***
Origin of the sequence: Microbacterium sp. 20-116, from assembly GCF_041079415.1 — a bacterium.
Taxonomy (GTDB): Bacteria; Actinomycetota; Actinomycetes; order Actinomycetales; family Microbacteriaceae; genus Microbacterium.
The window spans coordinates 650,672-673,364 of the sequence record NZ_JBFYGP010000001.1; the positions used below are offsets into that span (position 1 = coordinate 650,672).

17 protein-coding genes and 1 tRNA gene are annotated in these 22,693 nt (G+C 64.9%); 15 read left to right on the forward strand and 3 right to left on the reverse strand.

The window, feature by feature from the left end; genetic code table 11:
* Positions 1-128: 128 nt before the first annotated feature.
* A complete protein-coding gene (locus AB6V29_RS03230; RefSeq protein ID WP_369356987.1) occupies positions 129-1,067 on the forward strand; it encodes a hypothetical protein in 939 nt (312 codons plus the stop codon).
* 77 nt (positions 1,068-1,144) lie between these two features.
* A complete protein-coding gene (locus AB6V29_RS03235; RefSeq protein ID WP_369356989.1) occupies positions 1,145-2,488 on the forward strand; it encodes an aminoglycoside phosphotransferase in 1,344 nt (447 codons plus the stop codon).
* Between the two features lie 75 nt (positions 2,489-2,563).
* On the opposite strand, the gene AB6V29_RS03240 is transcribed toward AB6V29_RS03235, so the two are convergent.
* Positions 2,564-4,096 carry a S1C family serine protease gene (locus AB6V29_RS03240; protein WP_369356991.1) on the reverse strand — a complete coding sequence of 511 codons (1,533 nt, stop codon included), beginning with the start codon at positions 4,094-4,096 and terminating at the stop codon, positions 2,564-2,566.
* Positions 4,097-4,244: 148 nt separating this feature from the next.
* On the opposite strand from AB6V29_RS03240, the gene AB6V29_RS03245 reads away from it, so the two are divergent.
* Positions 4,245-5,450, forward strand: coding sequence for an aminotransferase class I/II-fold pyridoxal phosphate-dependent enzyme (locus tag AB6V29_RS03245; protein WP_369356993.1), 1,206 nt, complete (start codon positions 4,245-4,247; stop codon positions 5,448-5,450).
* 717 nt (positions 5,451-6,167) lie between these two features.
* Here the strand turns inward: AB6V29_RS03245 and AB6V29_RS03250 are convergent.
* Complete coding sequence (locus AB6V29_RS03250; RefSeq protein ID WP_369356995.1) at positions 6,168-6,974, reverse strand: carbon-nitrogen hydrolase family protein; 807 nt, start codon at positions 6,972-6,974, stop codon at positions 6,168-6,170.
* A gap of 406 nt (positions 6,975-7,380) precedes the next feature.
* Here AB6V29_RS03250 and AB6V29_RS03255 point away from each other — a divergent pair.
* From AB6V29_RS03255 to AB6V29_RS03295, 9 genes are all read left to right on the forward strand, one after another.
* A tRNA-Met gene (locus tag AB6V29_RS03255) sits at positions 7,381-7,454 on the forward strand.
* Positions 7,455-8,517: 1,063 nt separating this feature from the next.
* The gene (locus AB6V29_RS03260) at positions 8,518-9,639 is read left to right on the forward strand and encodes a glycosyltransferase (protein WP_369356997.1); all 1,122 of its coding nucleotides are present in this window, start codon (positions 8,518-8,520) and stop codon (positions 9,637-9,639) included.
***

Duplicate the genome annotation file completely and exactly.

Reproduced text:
Origin of the sequence: Microbacterium sp. 20-116, from assembly GCF_041079415.1 — a bacterium.
Taxonomy (GTDB): Bacteria; Actinomycetota; Actinomycetes; order Actinomycetales; family Microbacteriaceae; genus Microbacterium.
The window spans coordinates 650,672-673,364 of the sequence record NZ_JBFYGP010000001.1; the positions used below are offsets into that span (position 1 = coordinate 650,672).

17 protein-coding genes and 1 tRNA gene are annotated in these 22,693 nt (G+C 64.9%); 15 read left to right on the forward strand and 3 right to left on the reverse strand.

The window, feature by feature from the left end; genetic code table 11:
* Positions 1-128: 128 nt before the first annotated feature.
* A complete protein-coding gene (locus AB6V29_RS03230; RefSeq protein ID WP_369356987.1) occupies positions 129-1,067 on the forward strand; it encodes a hypothetical protein in 939 nt (312 codons plus the stop codon).
* 77 nt (positions 1,068-1,144) lie between these two features.
* A complete protein-coding gene (locus AB6V29_RS03235; RefSeq protein ID WP_369356989.1) occupies positions 1,145-2,488 on the forward strand; it encodes an aminoglycoside phosphotransferase in 1,344 nt (447 codons plus the stop codon).
* Between the two features lie 75 nt (positions 2,489-2,563).
* On the opposite strand, the gene AB6V29_RS03240 is transcribed toward AB6V29_RS03235, so the two are convergent.
* Positions 2,564-4,096 carry a S1C family serine protease gene (locus AB6V29_RS03240; protein WP_369356991.1) on the reverse strand — a complete coding sequence of 511 codons (1,533 nt, stop codon included), beginning with the start codon at positions 4,094-4,096 and terminating at the stop codon, positions 2,564-2,566.
* Positions 4,097-4,244: 148 nt separating this feature from the next.
* On the opposite strand from AB6V29_RS03240, the gene AB6V29_RS03245 reads away from it, so the two are divergent.
* Positions 4,245-5,450, forward strand: coding sequence for an aminotransferase class I/II-fold pyridoxal phosphate-dependent enzyme (locus tag AB6V29_RS03245; protein WP_369356993.1), 1,206 nt, complete (start codon positions 4,245-4,247; stop codon positions 5,448-5,450).
* 717 nt (positions 5,451-6,167) lie between these two features.
* Here the strand turns inward: AB6V29_RS03245 and AB6V29_RS03250 are convergent.
* Complete coding sequence (locus AB6V29_RS03250; RefSeq protein ID WP_369356995.1) at positions 6,168-6,974, reverse strand: carbon-nitrogen hydrolase family protein; 807 nt, start codon at positions 6,972-6,974, stop codon at positions 6,168-6,170.
* A gap of 406 nt (positions 6,975-7,380) precedes the next feature.
* Here AB6V29_RS03250 and AB6V29_RS03255 point away from each other — a divergent pair.
* From AB6V29_RS03255 to AB6V29_RS03295, 9 genes are all read left to right on the forward strand, one after another.
* A tRNA-Met gene (locus tag AB6V29_RS03255) sits at positions 7,381-7,454 on the forward strand.
* Positions 7,455-8,517: 1,063 nt separating this feature from the next.
* The gene (locus AB6V29_RS03260) at positions 8,518-9,639 is read left to right on the forward strand and encodes a glycosyltransferase (protein WP_369356997.1); all 1,122 of its coding nucleotides are present in this window, start codon (positions 8,518-8,520) and stop codon (positions 9,637-9,639) included.